Because Streibig is not an indispensable party, the Court has “full discretionary
authority to deny joinder and retain jurisdiction over the action.”
Bailey, 563 F.3d at
308; see also Woodbury v. Courtyard Mgmt. Corp., No. 4:11-CV-1049 (CEJ), 2012 WL
482344, at *3 (E.D. Mo. Feb. 14, 2012) (“Courts have generally held that § 1447(e)
gives the court the authority to deny joinder notwithstanding any right the plaintiff
may have to amend under Rule 15.”).
The Court must also consider whether justice requires that Streibig be joined as
a defendant and the case remanded to state court. Woodbury, 2012 WL 482344, at
“[T]he Court is required to consider 1) the extent to which the joinder of the
nondiverse party is sought to defeat federal jurisdiction, 2) whether [the] plaintiff has
been dilatory in asking for amendment, and 3) whether [the] plaintiff will be
significantly injured if amendment is not allowed.”
Le Duc v. Bujake, 777
Bailey, 563 F.3d at 309 (quoting
F. Supp. 10, 12 (E.D. Mo. 1991)) (adopting the Fifth Circuit’s
balancing test articulated in Hensgens v. Deere & Co., 833 F.2d 1179, 1182 (5th Cir.
Considering these factors, the Court concludes that plaintiff should not be
allowed to join Streibig as a co-defendant.
First, plaintiff sought leave to amend his
complaint and add Streibig as a defendant six months after filing the original
complaint and seven days after Menards removed the case to this Court.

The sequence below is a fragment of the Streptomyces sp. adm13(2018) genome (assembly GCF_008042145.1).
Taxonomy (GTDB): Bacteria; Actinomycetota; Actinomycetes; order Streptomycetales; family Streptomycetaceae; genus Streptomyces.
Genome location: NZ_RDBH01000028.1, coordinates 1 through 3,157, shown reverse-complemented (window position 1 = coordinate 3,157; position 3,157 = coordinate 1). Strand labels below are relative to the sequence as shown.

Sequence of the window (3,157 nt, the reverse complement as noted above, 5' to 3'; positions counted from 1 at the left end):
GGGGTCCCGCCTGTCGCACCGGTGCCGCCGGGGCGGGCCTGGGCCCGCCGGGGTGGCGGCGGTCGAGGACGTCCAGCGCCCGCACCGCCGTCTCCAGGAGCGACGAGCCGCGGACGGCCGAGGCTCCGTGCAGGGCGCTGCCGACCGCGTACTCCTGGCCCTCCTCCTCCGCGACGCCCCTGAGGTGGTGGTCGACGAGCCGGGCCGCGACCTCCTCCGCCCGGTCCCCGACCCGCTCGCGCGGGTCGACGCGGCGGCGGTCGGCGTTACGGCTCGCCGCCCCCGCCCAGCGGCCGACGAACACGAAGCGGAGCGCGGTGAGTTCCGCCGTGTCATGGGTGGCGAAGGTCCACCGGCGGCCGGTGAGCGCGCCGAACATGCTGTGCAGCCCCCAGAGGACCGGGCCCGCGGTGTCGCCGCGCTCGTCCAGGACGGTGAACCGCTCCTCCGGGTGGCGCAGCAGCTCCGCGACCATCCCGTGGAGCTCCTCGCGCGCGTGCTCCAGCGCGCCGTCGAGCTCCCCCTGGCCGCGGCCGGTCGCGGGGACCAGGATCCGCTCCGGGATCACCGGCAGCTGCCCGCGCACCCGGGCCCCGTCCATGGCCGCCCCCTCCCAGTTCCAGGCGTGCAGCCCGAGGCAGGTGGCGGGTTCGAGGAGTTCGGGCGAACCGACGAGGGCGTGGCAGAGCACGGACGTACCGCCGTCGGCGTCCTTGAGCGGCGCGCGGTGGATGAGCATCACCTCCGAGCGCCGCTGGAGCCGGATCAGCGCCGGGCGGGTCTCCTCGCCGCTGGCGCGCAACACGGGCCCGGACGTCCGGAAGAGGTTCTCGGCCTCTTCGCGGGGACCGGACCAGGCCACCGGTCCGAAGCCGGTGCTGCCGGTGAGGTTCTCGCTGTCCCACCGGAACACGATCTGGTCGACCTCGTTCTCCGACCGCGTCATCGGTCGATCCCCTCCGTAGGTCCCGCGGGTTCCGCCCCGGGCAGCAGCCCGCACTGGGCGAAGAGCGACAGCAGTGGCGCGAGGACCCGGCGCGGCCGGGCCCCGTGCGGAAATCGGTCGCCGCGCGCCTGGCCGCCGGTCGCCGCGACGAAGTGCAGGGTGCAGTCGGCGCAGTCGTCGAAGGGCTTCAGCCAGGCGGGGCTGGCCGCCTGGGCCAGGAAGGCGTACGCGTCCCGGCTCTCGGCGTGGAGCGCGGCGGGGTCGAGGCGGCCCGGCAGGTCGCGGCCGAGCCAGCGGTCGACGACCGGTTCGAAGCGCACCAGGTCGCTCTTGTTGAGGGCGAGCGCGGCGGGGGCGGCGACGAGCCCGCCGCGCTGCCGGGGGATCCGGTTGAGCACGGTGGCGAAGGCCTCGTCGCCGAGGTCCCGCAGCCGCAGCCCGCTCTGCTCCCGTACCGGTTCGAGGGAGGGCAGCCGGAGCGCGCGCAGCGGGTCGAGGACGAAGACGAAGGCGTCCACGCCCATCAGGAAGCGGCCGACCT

after filing the amended complaint, plaintiff then filed a motion to remand the case to
state court, based in part on the lack of complete diversity between plaintiff and
The timing and sequence of these facts and reasonable inferences drawn
therefrom suggest an attempt to defeat the Court’s jurisdiction over the matter.
Second, plaintiff does not dispute that he knew of Streibig’s actions as a
potentially liable third-party prior to filing this lawsuit.
Also, plaintiff knew the
identity of Streibig four months prior to removal due to the filing of defendant’s
Despite this knowledge, plaintiff did not assert any claims
against Streibig until now.
These facts further suggest that plaintiff’s purpose in
amending the complaint and joining Streibig as a defendant is to defeat the Court’s
subject matter jurisdiction.
See Blando v. Bus. Men’s Assurance Co. of Am., No.
12-0559-CV-W-SOW, 2012 WL 6699090, at *3 (W.D. Mo. Aug. 21, 2012) (“Several
district courts have held that the fact that a plaintiff attempted to add a nondiverse
defendant only after the case was removed, even though the plaintiff knew about the
nondiverse defendant’s activities at the time the suit was filed, strongly indicates the
purpose of plaintiff’s amendment is to defeat the jurisdiction of federal court.”).
delay in asserting claims against Streibig also demonstrates that plaintiff was dilatory
in amending the complaint.
Finally, because plaintiff has alleged that Menards and Streibig are joint
tortfeasors and Streibig is thus merely a permissive party, plaintiff will not be
significantly injured if the amendment is not allowed.
See Bailey, 563 F.3d at 309.
Therefore, justice does not require joining Streibig as a co-defendant in this case.
IT IS HEREBY ORDERED that the motion of defendant Menard, Inc. to deny
joinder of additional defendant [Doc. #20] is granted.
IT IS FURTHER ORDERED that plaintiff’s amended complaint [Doc. #18] is
CAROL E. JACKSON
UNITED STATES DISTRICT JUDGE
Dated this 19th day of July, 2016.